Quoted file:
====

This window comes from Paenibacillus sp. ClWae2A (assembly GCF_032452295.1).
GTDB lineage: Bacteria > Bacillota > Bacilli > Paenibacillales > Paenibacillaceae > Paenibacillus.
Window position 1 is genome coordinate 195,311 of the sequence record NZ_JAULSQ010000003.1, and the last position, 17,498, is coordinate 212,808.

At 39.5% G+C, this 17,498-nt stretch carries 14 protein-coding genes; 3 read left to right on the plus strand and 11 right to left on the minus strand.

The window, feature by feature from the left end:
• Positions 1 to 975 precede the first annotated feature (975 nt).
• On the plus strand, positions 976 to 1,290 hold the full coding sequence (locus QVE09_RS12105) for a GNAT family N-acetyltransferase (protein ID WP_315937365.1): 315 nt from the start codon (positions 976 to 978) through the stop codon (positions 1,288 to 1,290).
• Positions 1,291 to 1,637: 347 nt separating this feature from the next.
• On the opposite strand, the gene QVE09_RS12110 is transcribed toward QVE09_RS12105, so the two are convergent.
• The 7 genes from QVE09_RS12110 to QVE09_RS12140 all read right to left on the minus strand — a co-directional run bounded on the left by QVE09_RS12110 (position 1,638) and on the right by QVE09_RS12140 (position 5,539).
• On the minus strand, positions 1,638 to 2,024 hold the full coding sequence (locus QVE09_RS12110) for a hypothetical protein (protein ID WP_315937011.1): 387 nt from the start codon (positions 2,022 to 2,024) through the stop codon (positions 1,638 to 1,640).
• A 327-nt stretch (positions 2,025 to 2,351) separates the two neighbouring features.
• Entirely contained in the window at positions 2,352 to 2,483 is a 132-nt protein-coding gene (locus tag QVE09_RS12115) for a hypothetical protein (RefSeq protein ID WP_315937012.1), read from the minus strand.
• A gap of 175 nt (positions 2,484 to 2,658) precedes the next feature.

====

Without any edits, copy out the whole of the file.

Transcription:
This window comes from Paenibacillus sp. ClWae2A (assembly GCF_032452295.1).
GTDB lineage: Bacteria > Bacillota > Bacilli > Paenibacillales > Paenibacillaceae > Paenibacillus.
Window position 1 is genome coordinate 195,311 of the sequence record NZ_JAULSQ010000003.1, and the last position, 17,498, is coordinate 212,808.

At 39.5% G+C, this 17,498-nt stretch carries 14 protein-coding genes; 3 read left to right on the plus strand and 11 right to left on the minus strand.

The window, feature by feature from the left end:
• Positions 1 to 975 precede the first annotated feature (975 nt).
• On the plus strand, positions 976 to 1,290 hold the full coding sequence (locus QVE09_RS12105) for a GNAT family N-acetyltransferase (protein ID WP_315937365.1): 315 nt from the start codon (positions 976 to 978) through the stop codon (positions 1,288 to 1,290).
• Positions 1,291 to 1,637: 347 nt separating this feature from the next.
• On the opposite strand, the gene QVE09_RS12110 is transcribed toward QVE09_RS12105, so the two are convergent.
• The 7 genes from QVE09_RS12110 to QVE09_RS12140 all read right to left on the minus strand — a co-directional run bounded on the left by QVE09_RS12110 (position 1,638) and on the right by QVE09_RS12140 (position 5,539).
• On the minus strand, positions 1,638 to 2,024 hold the full coding sequence (locus QVE09_RS12110) for a hypothetical protein (protein ID WP_315937011.1): 387 nt from the start codon (positions 2,022 to 2,024) through the stop codon (positions 1,638 to 1,640).
• A 327-nt stretch (positions 2,025 to 2,351) separates the two neighbouring features.
• Entirely contained in the window at positions 2,352 to 2,483 is a 132-nt protein-coding gene (locus tag QVE09_RS12115) for a hypothetical protein (RefSeq protein ID WP_315937012.1), read from the minus strand.
• A gap of 175 nt (positions 2,484 to 2,658) precedes the next feature.